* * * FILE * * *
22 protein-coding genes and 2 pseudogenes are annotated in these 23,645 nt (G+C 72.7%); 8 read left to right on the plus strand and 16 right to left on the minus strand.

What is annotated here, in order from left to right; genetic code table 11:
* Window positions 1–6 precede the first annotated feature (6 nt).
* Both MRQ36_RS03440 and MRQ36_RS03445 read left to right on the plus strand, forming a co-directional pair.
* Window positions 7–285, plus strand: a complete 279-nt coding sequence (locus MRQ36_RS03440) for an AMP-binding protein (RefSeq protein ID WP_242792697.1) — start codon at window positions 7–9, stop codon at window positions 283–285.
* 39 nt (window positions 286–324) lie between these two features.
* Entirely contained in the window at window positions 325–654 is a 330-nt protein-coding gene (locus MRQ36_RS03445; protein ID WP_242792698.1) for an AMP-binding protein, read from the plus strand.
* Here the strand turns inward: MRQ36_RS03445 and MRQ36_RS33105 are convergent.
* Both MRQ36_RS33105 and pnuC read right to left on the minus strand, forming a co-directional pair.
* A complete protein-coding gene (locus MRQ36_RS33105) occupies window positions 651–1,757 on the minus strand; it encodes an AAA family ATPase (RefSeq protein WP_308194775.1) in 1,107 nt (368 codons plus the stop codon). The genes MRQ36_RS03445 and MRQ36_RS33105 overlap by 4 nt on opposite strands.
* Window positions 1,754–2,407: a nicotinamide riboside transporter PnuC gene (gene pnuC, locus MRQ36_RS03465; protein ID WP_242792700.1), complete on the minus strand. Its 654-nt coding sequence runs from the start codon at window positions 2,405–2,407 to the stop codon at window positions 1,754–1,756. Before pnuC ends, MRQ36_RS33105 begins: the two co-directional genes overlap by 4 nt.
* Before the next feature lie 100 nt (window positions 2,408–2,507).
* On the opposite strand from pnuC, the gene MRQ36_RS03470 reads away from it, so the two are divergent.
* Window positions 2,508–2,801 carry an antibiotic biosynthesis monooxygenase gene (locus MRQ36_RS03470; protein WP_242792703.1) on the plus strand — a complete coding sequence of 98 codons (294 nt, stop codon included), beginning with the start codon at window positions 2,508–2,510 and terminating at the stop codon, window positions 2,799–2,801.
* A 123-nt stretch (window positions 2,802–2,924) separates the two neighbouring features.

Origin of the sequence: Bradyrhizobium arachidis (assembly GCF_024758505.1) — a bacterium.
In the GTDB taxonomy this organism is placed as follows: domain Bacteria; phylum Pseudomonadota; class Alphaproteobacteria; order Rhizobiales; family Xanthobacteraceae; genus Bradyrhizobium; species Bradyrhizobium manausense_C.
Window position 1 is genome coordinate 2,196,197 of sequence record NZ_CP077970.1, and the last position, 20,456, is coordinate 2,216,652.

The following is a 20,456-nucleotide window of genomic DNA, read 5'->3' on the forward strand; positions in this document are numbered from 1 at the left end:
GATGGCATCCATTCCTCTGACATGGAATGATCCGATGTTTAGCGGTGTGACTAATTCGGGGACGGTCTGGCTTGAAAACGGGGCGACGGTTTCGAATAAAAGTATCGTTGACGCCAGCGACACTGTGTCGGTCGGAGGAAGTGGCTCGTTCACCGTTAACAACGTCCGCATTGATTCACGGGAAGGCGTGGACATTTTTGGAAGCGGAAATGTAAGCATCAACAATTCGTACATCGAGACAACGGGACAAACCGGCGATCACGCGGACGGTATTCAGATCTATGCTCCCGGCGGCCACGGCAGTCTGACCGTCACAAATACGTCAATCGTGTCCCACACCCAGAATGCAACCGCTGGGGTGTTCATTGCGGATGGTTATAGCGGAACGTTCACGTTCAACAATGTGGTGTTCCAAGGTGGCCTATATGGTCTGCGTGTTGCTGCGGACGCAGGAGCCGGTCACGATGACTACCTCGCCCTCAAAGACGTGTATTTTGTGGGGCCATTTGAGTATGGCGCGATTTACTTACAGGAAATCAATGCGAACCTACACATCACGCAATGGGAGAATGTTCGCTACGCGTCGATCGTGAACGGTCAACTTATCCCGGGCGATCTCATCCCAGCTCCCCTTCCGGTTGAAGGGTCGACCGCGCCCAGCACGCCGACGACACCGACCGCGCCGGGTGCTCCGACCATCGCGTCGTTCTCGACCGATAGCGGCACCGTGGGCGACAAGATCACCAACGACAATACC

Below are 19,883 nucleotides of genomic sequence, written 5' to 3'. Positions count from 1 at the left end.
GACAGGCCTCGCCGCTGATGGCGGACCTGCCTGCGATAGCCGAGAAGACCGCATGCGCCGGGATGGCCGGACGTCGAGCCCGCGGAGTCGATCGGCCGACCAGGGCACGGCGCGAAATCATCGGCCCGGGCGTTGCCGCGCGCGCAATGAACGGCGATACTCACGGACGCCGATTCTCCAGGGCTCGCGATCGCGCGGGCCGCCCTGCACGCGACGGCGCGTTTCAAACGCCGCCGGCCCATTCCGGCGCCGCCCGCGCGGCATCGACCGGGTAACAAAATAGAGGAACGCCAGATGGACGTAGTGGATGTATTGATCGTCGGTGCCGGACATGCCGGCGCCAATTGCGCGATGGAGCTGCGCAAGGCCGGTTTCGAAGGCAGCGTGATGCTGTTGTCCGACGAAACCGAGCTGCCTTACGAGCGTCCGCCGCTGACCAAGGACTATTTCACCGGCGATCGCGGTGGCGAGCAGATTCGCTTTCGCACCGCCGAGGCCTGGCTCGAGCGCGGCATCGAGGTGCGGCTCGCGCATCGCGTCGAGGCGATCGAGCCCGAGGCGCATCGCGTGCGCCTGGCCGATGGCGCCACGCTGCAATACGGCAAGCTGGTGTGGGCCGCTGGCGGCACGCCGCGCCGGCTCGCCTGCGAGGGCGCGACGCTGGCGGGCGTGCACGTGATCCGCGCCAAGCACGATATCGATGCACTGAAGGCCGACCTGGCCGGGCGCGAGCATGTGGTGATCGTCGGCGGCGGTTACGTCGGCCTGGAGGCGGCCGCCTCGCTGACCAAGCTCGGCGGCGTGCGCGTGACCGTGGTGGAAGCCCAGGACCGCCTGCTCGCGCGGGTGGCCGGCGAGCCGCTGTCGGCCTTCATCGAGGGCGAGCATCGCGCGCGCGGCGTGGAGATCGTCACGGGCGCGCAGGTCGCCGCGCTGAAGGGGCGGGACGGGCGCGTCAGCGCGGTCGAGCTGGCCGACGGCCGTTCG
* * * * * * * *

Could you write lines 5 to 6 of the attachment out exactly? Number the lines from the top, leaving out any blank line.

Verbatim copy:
* Window positions 7–285, plus strand: a complete 279-nt coding sequence (locus MRQ36_RS03440) for an AMP-binding protein (RefSeq protein ID WP_242792697.1) — start codon at window positions 7–9, stop codon at window positions 283–285.
* 39 nt (window positions 286–324) lie between these two features.